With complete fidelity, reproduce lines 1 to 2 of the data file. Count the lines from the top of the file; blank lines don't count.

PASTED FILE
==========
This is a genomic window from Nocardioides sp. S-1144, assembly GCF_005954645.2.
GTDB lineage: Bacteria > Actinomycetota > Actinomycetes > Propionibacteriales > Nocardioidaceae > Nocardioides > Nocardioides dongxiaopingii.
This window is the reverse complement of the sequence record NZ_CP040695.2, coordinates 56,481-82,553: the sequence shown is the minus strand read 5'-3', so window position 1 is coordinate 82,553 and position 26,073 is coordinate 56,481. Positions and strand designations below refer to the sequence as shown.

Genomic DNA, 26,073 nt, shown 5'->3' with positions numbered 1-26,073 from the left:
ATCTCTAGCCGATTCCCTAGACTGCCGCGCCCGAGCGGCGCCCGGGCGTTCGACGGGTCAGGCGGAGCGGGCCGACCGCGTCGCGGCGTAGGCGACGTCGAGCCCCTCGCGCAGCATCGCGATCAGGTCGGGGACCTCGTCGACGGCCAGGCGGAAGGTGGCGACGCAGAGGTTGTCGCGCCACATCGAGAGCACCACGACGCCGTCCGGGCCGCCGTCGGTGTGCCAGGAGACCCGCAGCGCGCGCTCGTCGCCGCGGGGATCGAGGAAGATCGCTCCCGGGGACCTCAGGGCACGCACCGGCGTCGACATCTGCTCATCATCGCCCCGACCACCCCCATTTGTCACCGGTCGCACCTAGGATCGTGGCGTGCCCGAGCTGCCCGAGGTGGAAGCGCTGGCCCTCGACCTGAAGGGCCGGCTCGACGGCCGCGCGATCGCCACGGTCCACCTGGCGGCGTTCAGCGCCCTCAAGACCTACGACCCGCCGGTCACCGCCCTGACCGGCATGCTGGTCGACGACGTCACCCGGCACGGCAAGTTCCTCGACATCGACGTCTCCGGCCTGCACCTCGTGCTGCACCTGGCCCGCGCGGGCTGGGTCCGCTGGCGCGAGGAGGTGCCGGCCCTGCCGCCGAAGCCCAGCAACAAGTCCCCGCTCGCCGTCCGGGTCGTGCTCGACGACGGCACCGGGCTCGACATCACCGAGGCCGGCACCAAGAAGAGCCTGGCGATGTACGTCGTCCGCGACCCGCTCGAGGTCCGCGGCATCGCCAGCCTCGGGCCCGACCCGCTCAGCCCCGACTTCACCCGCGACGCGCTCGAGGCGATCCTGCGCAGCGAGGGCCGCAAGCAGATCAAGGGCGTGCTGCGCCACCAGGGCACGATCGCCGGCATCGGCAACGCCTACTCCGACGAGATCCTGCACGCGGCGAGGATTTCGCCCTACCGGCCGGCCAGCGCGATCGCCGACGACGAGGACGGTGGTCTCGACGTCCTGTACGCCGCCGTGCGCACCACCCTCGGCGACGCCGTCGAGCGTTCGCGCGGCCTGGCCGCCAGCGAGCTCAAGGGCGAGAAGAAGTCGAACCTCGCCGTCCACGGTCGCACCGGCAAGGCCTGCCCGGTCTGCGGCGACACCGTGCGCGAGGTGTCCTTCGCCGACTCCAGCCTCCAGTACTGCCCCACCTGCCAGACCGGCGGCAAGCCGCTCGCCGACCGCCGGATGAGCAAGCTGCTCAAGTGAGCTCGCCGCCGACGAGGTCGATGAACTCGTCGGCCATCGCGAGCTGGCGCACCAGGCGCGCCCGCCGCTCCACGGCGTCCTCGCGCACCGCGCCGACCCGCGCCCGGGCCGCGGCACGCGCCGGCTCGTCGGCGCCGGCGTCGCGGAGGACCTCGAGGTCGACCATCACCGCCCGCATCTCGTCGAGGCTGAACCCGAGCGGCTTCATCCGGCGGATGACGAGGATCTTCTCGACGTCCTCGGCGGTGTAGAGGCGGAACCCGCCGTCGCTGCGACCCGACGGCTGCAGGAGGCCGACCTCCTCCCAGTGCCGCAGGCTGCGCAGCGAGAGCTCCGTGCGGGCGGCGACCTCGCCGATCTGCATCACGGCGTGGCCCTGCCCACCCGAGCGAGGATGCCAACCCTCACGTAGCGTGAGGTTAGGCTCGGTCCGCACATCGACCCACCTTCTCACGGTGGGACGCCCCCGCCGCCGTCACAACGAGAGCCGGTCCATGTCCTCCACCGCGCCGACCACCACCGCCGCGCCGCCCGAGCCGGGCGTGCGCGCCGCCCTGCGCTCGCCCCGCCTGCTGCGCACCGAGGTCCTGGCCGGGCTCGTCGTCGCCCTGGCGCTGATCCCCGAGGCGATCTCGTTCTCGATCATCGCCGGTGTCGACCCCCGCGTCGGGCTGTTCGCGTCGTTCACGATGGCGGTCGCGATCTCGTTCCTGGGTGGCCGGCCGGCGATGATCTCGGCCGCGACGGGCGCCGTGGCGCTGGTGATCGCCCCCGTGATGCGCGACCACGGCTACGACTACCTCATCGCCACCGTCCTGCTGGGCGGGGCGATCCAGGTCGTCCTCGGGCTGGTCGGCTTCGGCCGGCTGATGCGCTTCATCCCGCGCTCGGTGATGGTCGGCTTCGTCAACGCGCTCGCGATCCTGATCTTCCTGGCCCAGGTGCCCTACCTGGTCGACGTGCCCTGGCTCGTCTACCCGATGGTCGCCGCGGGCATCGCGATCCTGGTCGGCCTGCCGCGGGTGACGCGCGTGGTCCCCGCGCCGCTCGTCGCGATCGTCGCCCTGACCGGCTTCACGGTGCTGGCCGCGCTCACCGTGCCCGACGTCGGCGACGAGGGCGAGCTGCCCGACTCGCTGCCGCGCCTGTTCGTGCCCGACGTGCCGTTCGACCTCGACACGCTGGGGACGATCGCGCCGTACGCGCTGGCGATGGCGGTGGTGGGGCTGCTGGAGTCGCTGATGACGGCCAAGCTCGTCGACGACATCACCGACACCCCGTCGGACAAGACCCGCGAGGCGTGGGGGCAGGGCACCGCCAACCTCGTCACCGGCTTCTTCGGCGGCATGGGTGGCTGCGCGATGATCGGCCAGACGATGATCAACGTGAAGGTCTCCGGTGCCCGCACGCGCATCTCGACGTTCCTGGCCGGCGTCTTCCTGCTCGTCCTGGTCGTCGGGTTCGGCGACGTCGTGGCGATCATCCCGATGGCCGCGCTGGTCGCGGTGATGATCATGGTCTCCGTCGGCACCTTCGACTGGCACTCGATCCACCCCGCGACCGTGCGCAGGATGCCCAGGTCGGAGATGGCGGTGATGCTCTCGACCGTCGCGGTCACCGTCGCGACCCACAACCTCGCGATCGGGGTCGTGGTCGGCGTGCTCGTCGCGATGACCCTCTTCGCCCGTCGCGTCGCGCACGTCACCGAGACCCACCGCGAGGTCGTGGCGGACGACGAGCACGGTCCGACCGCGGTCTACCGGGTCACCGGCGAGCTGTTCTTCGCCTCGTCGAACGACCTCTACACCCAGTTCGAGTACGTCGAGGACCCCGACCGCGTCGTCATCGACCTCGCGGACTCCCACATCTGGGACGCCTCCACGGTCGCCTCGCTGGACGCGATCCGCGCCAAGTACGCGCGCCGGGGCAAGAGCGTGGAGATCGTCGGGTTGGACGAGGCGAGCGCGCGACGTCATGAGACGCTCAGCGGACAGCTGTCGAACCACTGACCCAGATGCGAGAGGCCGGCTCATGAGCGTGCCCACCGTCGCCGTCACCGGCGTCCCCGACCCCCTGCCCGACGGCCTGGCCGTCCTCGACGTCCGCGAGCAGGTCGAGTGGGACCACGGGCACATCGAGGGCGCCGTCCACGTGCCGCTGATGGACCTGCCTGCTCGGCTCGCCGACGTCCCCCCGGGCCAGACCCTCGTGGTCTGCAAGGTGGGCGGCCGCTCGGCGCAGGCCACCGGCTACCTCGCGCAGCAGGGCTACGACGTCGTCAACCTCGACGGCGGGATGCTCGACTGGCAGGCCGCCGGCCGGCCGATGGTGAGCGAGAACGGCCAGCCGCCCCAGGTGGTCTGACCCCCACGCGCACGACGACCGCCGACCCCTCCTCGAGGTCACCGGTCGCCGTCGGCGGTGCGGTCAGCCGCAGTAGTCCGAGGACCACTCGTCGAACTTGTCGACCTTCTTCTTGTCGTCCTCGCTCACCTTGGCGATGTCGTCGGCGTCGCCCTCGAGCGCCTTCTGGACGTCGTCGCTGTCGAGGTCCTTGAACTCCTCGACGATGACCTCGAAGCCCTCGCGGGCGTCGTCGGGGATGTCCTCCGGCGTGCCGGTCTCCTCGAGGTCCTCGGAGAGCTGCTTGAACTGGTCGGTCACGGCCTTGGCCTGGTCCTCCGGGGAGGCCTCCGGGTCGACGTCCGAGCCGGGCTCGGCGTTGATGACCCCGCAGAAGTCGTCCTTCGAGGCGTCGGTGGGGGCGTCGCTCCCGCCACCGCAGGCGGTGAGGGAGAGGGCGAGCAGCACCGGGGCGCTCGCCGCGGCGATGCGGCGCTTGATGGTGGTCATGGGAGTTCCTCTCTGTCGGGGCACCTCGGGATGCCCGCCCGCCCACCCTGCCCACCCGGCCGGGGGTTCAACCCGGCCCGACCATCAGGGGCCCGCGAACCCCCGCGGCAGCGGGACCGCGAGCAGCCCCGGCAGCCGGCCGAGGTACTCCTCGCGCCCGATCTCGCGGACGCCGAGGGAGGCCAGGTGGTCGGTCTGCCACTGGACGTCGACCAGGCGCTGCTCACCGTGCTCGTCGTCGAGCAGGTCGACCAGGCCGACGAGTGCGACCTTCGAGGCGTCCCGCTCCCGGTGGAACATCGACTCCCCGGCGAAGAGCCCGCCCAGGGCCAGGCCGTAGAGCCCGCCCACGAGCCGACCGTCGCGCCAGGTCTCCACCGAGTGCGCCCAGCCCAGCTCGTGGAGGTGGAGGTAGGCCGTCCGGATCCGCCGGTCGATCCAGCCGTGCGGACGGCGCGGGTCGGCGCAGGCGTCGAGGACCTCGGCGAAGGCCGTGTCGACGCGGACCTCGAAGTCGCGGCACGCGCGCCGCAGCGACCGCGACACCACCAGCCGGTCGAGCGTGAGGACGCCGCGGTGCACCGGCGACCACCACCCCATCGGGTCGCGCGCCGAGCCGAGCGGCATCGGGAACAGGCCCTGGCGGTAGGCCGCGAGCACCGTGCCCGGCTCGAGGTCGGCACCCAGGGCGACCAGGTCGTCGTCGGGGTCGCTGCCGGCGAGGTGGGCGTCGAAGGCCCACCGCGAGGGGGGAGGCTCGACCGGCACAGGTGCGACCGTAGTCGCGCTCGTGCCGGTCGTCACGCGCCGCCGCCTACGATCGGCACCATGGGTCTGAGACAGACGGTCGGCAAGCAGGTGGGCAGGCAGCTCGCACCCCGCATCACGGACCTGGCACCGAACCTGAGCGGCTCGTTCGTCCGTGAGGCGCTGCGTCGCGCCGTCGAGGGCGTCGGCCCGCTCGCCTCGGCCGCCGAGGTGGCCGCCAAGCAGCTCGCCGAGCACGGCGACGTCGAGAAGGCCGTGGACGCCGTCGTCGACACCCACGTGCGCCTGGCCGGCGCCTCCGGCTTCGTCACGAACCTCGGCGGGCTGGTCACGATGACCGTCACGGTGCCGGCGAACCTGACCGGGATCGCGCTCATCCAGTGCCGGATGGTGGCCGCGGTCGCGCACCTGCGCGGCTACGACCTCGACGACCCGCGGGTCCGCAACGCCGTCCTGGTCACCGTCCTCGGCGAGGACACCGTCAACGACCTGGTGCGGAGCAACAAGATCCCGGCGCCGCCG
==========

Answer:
This is a genomic window from Nocardioides sp. S-1144, assembly GCF_005954645.2.
GTDB lineage: Bacteria > Actinomycetota > Actinomycetes > Propionibacteriales > Nocardioidaceae > Nocardioides > Nocardioides dongxiaopingii.